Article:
"Why mystery?" said Sybil. "Why are you ever pre-occupied and involved in dark thoughts, my father? It is not the pressure of business, as you will perhaps tell me, that occasions this change in a disposition so frank and even careless. The pressure of affairs is not nearly as great, cannot he nearly as great, as in the early period of your assembling, when the eyes of the whole country were on you, and you were in communication with all parts of it. How often have you told me that there was no degree of business which you found irksome? Now you are all dispersed and scattered: no discussions, no committees, little correspondence—and you yourself are ever brooding and ever in conclave, with persons too who I know, for Stephen has told me so, are the preachers of violence: violence perhaps that some of them may preach, yet will not practise: both bad; traitors it may be, or, at the best, hare-brained men."
"Stephen is prejudiced," said Gerard. "He is a visionary, indulging in impossible dreams, and if possible, little desirable. He knows nothing of the feeling of the country or the character of his countrymen. Englishmen want none of his joint-stock felicity; they want their rights,—rights consistent with the rights of other classes, but without which the rights of other classes cannot, and ought not, to be secure."
"Stephen is at least your friend, my father; and once you honoured him."
"And do so now; and love him very dearly. I honour him for his great abilities and knowledge. Stephen is a scholar; I have no pretensions that way; but I can feel the pulse of a people, and can comprehend the signs of the times, Sybil. Stephen was all very well talking in our cottage and garden at Mowbray, when we had nothing to do; but now we must act, or others will act for us. Stephen is not a practical man; he is crotchety, Sybil, and that's just it."
"But violence and action," said Sybil, "are they identical, my father?"
"I did not speak of violence."
"No; but you looked it. I know the language of your countenance, even to the quiver of your lip. Action, as you and Stephen once taught me, and I think wisely, was to prove to our rulers by an agitation, orderly and intellectual, that we were sensible of our degradation; and that it was neither Christianlike nor prudent, neither good nor wise, to let us remain so. That you did, and you did it well; the respect of the world, even of those who differed from you in interest or opinion, was not withheld from you; and can be withheld from none who exercise the moral power that springs from great talents and a good cause. You have let this great moral power, this pearl of price," said Sybil with emotion,—"we cannot conceal it from ourselves, my father,—you have let it escape from your hands."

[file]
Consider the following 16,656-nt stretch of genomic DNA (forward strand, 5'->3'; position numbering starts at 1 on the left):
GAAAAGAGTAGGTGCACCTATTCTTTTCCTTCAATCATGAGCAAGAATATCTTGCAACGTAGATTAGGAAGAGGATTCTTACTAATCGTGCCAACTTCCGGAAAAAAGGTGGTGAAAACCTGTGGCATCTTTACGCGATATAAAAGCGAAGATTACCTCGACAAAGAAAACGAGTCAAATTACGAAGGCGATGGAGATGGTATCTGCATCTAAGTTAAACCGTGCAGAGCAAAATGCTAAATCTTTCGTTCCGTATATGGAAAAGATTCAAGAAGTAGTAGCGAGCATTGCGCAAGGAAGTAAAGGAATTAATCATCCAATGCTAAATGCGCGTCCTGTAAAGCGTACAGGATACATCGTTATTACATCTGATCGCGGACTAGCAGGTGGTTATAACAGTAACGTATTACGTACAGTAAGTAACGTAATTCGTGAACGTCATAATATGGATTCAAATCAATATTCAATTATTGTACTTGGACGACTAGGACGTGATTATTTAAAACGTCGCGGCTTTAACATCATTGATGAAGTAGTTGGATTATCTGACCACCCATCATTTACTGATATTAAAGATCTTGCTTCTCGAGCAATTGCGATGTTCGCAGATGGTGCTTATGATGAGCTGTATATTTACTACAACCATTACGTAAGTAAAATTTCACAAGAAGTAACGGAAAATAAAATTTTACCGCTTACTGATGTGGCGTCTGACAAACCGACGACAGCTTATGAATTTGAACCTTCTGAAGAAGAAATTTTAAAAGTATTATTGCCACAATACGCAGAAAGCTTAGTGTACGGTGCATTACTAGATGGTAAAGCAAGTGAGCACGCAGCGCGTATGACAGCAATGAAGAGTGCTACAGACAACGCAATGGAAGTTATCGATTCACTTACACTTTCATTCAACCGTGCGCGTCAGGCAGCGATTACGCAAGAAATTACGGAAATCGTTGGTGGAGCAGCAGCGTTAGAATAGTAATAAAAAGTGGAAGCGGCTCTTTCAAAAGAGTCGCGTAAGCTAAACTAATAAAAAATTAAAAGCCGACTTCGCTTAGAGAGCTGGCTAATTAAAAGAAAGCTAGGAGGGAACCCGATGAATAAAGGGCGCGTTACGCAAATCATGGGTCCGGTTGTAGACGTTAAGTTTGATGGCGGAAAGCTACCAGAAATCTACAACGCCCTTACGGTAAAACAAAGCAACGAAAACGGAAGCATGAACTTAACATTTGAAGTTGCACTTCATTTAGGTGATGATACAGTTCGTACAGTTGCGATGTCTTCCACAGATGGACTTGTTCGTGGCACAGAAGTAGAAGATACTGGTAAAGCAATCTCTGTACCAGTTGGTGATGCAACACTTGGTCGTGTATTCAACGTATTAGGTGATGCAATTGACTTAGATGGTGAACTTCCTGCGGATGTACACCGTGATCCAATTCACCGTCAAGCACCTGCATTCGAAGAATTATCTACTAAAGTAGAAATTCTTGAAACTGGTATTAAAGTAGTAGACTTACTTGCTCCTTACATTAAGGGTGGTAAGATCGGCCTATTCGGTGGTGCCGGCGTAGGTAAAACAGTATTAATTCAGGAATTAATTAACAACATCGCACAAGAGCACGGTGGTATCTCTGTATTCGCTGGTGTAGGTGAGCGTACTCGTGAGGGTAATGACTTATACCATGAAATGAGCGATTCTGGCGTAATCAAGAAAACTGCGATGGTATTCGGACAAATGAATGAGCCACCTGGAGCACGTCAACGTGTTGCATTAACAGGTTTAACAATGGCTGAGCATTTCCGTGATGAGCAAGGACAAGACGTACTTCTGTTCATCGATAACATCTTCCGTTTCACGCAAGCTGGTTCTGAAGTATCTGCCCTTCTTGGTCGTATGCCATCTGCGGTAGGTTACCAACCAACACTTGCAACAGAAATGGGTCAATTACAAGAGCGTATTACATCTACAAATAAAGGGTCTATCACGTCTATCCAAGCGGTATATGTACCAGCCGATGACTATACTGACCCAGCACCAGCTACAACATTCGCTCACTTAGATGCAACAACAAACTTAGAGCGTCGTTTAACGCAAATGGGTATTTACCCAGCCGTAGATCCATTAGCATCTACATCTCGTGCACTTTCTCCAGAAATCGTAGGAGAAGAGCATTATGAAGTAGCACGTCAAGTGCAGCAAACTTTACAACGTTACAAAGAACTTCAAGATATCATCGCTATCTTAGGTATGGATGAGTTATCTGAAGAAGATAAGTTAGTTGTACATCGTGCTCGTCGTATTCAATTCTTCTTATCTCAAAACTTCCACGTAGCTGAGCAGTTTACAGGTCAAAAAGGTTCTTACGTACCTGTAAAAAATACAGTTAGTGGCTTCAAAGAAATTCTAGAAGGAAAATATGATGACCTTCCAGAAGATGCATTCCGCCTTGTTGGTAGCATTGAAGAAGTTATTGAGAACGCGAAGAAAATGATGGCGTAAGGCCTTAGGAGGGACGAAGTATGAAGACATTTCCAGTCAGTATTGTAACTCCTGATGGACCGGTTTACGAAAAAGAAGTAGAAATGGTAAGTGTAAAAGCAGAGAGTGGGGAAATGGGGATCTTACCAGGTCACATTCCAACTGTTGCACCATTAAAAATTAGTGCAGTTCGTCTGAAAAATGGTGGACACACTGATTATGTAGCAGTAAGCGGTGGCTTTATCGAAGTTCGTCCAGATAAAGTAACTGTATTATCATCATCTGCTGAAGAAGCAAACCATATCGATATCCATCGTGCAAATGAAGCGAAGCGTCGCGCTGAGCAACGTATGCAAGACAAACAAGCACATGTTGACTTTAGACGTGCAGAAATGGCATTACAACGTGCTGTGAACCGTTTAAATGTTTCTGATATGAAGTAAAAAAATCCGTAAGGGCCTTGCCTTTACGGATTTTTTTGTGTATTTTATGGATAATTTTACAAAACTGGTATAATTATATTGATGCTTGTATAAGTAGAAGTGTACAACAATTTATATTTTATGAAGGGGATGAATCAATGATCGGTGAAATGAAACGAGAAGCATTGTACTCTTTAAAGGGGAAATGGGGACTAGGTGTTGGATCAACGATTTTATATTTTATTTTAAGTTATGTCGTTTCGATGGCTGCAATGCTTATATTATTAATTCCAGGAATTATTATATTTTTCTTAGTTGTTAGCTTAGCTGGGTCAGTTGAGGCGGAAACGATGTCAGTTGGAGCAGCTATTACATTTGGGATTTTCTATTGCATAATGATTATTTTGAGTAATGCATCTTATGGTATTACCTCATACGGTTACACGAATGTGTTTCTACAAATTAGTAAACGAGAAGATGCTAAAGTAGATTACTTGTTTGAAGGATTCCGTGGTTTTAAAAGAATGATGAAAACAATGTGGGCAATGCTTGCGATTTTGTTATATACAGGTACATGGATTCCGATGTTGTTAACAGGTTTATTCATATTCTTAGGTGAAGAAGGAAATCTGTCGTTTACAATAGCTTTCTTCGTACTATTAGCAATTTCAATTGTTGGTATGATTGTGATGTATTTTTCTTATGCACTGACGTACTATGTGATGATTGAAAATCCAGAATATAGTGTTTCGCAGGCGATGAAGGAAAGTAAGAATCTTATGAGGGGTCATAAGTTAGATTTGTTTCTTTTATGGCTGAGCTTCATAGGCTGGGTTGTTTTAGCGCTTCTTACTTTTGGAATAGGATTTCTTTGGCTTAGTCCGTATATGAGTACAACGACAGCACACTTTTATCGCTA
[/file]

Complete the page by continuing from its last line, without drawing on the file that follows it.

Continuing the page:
Gerard looked at her as she spoke with an earnestness unusual with him. As she ceased, he cast his eyes down, and seemed for a moment deep in thought; then looking up, he said, "The season for words is past. I must be gone, dear Sybil." And he moved towards the door.
"You shall not leave me," said Sybil, springing forward, and seizing his arm.
"What would you, what would you?" said Gerard, distressed.
"That we should quit this city to-night."
"What, quit my post?"
"Why yours? Have not your colleagues dispersed? Is not your assembly formally adjourned to another town? Is it not known that the great majority of the delegates have returned to their homes? And why not you to yours?"
"I have no home," said Gerard, almost in a voice of harshness. "I came here to do the business that was wanting, and, by the blessing of God, I will do it. I am no changeling, nor can I refine and split straws, like your philosophers and Morleys: but if the people will struggle, I will struggle with them; and die, if need be, in the front. Nor will I be deterred from my purpose by the tears of a girl," and he released himself from the hand of his daughter with abruptness.
Sybil looked up to heaven with streaming eyes, and clasped her hands in unutterable woe. Gerard moved again towards the door, but before he reached it, his step faltered, and he turned again and looked at his daughter with tenderness and anxiety. She remained in the same position, save that her arms that had fallen were crossed before her, and her downward glance seemed fixed in deep abstraction. Her father approached her unnoticed; he took her hand; she started, and looking round with a cold and distressed expression, said, in a smothered tone, "I thought you had gone."
"Not in anger, my sweet child," and Gerard pressed her to his heart.
"But you go," murmured Sybil.
"These men await me," said Gerard. "Our council is of importance. We must take some immediate steps for the aid of our brethren in distress at Birmingham, and to discountenance similar scenes of outbreak as this affair: but the moment this is over, I will come back to you; and for the rest, it shall be as you desire; to-morrow we will return to Mowbray."
Sybil returned her father's embrace with a warmth which expressed her sense of his kindness and her own soothed feelings, but she said nothing; and bidding her now to be of good cheer, Gerard quitted the apartment.